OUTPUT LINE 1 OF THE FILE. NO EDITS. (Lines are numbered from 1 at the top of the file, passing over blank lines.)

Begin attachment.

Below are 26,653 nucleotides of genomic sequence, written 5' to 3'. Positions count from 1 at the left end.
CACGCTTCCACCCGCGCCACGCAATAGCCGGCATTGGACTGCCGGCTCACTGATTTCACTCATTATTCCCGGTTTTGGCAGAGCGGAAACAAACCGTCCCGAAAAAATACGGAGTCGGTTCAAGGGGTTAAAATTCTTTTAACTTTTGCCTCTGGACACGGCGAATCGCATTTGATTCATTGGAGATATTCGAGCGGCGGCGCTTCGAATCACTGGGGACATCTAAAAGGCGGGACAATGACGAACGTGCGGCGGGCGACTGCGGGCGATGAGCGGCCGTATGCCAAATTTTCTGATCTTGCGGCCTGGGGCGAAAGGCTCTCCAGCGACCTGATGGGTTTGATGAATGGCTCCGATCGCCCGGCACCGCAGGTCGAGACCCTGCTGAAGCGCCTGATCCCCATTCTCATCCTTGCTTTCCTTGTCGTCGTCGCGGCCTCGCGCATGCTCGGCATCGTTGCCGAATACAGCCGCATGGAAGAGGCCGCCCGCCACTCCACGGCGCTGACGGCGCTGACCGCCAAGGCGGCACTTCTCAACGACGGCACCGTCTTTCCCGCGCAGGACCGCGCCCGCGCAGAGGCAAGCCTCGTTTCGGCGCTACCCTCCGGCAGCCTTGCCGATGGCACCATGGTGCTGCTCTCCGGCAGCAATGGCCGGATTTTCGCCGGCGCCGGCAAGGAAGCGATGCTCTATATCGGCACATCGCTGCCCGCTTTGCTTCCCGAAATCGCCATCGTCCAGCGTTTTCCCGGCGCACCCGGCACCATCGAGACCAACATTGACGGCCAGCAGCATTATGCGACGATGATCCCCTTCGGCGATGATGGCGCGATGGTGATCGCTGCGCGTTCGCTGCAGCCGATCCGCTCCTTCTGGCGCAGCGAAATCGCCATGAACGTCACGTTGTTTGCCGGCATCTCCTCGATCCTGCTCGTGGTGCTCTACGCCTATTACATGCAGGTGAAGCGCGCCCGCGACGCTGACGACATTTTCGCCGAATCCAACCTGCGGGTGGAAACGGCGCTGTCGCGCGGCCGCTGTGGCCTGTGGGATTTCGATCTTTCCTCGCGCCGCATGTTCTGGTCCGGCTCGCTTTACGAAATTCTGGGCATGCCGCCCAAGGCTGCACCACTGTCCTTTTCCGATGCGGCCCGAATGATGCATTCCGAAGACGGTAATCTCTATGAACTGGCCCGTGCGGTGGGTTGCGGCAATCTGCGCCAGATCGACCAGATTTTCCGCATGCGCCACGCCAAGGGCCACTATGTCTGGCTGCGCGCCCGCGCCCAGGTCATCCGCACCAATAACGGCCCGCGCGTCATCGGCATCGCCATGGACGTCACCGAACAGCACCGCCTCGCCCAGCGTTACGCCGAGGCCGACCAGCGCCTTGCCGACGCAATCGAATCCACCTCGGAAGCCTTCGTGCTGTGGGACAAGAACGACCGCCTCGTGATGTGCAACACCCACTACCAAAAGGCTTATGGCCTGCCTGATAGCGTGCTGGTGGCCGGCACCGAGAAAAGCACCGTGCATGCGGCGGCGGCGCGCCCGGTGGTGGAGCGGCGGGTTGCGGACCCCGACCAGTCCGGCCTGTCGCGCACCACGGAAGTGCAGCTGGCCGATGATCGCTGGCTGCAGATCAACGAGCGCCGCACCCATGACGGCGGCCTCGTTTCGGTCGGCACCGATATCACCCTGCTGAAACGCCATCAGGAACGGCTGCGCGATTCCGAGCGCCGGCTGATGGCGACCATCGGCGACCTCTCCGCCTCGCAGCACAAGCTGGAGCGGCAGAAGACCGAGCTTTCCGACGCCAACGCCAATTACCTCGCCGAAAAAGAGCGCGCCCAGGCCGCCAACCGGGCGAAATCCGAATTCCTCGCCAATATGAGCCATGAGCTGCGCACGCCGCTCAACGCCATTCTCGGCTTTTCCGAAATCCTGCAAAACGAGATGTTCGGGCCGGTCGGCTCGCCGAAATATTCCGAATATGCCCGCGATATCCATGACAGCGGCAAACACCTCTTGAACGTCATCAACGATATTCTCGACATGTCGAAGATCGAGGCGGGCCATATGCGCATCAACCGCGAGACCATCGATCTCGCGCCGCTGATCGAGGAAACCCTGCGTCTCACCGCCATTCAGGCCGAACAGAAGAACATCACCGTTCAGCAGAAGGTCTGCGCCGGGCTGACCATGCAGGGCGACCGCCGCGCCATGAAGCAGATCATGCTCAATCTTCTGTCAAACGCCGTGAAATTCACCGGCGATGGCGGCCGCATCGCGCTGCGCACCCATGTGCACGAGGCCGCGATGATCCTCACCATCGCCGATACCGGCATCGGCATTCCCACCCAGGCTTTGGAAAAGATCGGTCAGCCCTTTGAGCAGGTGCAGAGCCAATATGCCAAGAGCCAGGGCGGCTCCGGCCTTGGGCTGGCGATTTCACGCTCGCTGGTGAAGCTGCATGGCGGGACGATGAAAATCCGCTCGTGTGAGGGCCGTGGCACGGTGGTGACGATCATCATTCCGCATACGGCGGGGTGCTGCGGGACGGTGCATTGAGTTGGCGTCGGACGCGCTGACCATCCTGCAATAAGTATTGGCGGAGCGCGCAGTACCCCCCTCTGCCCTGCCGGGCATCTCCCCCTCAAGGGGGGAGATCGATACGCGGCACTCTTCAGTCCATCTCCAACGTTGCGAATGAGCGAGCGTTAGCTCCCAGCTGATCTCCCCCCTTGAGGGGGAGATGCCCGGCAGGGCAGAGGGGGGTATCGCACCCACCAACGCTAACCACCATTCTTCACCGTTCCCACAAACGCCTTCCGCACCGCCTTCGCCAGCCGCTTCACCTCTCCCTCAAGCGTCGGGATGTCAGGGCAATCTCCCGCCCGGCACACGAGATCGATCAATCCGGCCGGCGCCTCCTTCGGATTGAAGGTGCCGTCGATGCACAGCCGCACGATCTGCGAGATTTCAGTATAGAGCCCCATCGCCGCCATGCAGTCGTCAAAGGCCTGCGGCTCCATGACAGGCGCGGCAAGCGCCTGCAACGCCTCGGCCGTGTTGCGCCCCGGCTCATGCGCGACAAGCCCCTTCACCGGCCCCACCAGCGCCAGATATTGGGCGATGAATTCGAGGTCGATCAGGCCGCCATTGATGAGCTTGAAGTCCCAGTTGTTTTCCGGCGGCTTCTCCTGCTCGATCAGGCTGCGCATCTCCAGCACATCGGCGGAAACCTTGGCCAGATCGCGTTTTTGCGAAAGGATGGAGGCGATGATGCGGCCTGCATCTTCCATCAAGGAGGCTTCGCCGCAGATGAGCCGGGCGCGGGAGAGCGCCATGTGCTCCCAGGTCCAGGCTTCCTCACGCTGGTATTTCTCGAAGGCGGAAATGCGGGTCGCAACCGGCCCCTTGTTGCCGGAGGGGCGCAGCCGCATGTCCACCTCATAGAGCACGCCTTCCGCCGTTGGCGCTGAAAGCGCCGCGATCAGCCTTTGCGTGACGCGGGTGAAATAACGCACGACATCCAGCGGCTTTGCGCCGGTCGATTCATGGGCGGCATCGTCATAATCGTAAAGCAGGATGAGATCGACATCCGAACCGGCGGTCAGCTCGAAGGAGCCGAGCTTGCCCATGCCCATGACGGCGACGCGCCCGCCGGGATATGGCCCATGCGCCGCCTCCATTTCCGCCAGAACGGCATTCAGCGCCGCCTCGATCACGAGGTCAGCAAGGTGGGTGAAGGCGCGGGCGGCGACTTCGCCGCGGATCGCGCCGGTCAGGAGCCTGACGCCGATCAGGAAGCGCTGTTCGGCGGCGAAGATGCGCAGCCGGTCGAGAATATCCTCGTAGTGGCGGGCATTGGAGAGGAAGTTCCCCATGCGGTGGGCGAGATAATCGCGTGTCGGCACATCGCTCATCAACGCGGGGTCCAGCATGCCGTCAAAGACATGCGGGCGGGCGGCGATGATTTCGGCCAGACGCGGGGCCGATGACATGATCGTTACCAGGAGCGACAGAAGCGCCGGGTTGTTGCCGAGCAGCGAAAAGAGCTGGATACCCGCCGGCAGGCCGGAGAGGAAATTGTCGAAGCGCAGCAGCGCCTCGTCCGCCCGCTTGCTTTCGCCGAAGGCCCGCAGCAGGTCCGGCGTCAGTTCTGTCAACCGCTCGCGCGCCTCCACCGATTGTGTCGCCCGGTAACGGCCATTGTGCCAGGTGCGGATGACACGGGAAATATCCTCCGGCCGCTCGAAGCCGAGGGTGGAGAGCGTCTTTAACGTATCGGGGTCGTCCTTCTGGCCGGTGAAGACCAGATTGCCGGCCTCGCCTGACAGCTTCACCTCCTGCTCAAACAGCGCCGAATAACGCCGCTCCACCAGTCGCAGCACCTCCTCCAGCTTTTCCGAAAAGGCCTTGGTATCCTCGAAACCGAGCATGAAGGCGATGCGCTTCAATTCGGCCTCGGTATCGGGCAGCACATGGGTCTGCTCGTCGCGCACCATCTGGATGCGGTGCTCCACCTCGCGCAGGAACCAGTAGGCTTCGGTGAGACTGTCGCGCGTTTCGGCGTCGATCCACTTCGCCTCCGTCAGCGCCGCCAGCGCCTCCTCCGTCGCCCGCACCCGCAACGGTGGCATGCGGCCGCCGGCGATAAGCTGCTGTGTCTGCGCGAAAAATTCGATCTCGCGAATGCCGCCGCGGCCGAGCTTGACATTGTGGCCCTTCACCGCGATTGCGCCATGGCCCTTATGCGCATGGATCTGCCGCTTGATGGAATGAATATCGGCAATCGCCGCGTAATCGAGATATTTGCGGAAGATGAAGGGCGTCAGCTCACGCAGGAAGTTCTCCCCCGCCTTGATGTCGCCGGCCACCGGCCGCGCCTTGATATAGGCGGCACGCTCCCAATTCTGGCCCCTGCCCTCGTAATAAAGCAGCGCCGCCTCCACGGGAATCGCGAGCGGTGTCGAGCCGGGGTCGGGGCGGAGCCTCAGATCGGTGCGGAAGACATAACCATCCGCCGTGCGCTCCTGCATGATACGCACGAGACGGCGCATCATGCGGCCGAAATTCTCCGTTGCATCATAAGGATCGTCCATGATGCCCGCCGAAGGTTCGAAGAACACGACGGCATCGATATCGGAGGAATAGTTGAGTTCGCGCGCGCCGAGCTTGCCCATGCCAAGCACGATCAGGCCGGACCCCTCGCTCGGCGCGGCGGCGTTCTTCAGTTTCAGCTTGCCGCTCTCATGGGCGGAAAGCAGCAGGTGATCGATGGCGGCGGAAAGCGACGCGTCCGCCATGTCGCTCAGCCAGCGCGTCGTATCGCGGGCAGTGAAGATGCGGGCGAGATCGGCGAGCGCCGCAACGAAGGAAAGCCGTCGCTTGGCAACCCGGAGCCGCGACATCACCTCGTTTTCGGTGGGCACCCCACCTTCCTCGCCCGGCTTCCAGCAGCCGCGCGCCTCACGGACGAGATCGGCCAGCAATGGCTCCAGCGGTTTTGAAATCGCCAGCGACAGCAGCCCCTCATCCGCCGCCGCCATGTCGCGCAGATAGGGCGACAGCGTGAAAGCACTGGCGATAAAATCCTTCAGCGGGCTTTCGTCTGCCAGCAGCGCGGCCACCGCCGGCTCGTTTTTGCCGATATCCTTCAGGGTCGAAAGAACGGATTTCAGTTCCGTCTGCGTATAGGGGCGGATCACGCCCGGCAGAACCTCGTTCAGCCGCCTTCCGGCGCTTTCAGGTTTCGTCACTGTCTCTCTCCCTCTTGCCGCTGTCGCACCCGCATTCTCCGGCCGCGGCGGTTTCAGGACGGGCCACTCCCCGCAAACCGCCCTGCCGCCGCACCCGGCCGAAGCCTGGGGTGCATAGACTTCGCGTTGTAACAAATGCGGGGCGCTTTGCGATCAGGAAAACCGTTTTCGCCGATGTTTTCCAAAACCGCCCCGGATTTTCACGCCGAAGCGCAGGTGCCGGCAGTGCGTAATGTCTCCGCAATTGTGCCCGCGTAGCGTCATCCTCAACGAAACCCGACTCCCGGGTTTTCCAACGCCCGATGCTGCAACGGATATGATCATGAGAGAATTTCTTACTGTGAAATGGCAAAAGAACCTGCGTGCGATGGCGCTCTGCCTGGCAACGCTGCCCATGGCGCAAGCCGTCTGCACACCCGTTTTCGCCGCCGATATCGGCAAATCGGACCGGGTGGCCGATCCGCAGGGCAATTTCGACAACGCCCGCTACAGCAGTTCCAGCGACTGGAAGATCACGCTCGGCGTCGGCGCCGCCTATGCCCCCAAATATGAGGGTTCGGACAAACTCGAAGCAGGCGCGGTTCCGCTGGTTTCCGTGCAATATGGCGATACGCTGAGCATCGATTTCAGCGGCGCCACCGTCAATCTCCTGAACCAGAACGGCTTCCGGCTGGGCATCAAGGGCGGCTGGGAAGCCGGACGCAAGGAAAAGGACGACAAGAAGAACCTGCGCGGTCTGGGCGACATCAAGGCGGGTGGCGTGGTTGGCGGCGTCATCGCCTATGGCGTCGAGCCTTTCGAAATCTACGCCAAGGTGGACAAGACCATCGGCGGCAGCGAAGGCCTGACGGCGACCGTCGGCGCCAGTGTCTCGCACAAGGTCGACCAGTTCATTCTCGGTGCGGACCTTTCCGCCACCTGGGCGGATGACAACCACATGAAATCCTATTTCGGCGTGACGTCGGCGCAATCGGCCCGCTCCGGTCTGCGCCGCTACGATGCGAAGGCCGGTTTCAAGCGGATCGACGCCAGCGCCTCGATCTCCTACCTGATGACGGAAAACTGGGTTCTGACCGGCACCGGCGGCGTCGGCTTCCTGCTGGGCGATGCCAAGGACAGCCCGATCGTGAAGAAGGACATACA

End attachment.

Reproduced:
Below are 26,653 nucleotides of genomic sequence, written 5' to 3'. Positions count from 1 at the left end.